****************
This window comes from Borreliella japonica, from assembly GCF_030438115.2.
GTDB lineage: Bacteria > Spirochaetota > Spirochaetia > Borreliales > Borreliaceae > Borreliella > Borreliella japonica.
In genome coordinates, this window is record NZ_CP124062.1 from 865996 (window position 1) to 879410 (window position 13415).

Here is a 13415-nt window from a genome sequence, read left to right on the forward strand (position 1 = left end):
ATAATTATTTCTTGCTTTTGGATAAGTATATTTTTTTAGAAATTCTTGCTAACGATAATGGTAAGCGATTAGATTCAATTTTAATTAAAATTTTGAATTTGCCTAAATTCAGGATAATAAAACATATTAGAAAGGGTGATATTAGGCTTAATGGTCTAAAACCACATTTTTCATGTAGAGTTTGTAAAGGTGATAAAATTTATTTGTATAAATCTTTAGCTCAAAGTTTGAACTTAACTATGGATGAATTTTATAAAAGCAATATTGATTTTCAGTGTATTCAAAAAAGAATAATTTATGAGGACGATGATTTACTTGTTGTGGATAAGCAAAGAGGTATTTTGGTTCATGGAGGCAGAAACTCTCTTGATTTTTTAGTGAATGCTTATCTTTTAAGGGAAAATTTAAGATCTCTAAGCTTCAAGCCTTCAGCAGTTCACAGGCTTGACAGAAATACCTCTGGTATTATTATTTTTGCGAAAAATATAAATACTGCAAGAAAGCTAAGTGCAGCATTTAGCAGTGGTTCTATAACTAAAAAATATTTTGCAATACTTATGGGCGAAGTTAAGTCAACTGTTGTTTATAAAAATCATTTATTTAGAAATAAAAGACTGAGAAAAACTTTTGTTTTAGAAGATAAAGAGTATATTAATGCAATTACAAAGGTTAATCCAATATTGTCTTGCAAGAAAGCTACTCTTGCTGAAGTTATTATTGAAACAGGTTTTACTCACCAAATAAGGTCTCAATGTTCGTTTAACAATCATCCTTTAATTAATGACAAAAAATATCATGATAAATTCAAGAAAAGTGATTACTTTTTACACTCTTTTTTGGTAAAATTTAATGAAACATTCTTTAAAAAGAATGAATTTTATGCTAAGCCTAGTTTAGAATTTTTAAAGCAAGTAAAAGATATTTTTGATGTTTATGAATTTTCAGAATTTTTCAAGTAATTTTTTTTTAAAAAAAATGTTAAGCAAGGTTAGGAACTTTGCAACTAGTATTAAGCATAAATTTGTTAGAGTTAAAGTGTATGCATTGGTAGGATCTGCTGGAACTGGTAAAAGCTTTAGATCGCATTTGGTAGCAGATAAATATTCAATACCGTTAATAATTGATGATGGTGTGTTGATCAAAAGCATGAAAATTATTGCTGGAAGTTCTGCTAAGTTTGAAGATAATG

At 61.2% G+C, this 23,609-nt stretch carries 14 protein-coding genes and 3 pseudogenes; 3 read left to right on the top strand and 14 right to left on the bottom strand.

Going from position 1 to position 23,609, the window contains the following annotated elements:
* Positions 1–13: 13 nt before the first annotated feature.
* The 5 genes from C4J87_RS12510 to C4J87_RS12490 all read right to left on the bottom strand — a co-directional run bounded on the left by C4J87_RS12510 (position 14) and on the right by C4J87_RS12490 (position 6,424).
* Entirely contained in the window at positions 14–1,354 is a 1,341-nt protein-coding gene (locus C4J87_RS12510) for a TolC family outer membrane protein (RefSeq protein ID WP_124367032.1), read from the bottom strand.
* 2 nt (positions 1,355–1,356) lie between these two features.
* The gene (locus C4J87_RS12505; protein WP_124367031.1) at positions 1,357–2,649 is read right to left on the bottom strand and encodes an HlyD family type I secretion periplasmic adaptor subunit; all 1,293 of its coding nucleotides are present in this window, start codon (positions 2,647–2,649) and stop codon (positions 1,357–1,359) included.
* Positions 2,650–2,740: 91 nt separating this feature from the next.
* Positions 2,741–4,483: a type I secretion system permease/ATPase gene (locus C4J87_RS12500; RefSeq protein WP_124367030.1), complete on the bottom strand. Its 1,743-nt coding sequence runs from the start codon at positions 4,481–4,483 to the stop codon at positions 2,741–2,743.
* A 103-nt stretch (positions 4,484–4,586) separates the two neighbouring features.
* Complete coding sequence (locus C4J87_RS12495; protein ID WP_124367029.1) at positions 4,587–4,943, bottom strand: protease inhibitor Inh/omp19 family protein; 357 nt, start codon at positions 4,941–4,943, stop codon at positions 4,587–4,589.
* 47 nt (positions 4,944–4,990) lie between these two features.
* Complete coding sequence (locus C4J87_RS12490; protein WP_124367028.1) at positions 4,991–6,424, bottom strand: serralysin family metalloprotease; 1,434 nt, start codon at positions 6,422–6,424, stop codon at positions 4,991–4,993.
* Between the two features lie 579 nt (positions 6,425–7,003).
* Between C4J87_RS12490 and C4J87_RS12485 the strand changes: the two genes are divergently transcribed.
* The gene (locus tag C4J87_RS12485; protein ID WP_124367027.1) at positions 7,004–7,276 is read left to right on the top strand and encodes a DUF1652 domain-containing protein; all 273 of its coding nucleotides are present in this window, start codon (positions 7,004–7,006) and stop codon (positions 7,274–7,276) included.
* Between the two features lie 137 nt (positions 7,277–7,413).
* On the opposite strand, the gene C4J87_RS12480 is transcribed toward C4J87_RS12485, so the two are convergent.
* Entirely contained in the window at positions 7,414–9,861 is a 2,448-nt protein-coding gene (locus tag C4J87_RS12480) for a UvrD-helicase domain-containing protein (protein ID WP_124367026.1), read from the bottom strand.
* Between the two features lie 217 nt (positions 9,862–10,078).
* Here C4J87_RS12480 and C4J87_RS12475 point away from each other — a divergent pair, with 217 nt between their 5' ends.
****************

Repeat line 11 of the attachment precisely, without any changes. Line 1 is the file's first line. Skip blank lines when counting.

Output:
* 2 nt (positions 1,355–1,356) lie between these two features.